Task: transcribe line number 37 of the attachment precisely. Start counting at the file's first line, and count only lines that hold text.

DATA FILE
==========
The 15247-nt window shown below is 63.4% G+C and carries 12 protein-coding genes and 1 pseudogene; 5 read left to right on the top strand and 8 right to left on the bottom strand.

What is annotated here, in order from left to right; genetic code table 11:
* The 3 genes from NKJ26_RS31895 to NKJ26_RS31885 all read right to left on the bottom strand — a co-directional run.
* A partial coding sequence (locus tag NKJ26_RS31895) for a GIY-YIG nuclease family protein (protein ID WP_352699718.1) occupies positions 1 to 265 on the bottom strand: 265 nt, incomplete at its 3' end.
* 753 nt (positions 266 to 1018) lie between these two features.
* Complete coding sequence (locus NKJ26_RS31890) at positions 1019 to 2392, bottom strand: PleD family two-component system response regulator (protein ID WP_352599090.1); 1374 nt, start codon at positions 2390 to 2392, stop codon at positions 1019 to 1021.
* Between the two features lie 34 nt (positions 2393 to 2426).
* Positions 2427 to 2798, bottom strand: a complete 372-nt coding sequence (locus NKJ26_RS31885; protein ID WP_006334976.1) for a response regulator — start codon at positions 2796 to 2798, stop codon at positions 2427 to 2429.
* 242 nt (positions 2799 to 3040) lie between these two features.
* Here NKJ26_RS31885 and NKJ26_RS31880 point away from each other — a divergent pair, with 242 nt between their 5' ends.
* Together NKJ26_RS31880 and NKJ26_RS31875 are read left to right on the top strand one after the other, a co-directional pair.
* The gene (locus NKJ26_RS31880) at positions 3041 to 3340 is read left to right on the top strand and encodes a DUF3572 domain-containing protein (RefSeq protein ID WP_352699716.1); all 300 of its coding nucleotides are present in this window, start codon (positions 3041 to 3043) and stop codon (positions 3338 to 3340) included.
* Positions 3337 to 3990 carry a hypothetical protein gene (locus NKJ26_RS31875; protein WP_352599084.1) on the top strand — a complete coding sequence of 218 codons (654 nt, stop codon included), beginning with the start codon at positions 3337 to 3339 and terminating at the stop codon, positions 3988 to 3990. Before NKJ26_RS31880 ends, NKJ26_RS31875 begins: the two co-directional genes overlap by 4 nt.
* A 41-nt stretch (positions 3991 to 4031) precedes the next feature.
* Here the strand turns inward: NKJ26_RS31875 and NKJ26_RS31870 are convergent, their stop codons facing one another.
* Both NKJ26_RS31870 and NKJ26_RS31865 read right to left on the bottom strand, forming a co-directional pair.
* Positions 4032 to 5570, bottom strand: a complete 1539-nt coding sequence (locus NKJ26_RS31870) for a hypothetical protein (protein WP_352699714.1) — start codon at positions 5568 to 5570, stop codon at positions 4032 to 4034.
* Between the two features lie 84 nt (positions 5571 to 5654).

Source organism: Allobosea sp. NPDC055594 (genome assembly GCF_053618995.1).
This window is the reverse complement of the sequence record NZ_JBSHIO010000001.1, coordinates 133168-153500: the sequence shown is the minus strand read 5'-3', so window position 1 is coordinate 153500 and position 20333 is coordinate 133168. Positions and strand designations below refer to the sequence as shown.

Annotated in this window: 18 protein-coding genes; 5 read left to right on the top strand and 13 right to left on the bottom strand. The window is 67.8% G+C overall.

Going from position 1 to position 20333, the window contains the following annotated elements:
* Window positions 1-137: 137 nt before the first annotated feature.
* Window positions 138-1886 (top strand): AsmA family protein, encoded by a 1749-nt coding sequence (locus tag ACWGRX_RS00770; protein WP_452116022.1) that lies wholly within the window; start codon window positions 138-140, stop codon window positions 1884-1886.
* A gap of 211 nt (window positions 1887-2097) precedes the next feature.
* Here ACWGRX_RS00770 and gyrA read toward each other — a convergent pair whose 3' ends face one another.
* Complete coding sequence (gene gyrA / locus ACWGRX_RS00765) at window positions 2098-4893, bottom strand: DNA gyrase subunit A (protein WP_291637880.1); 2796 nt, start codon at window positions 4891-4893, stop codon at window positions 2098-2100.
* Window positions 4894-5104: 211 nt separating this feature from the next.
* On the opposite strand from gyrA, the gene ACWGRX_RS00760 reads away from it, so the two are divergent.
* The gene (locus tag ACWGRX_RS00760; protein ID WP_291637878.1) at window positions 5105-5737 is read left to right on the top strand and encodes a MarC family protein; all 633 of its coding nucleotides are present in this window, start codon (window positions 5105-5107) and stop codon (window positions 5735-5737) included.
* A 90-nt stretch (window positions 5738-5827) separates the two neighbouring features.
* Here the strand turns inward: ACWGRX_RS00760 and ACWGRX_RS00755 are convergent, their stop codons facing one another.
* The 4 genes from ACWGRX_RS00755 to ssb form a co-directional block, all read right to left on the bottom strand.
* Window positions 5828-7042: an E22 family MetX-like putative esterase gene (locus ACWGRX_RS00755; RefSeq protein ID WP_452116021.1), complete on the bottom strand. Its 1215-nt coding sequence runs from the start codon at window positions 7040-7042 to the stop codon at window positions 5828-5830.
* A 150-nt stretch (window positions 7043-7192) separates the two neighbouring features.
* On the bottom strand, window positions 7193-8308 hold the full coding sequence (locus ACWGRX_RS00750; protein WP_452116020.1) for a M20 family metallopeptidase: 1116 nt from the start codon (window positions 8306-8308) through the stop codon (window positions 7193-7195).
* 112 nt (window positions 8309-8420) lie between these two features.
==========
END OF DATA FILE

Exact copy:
* 112 nt (window positions 8309-8420) lie between these two features.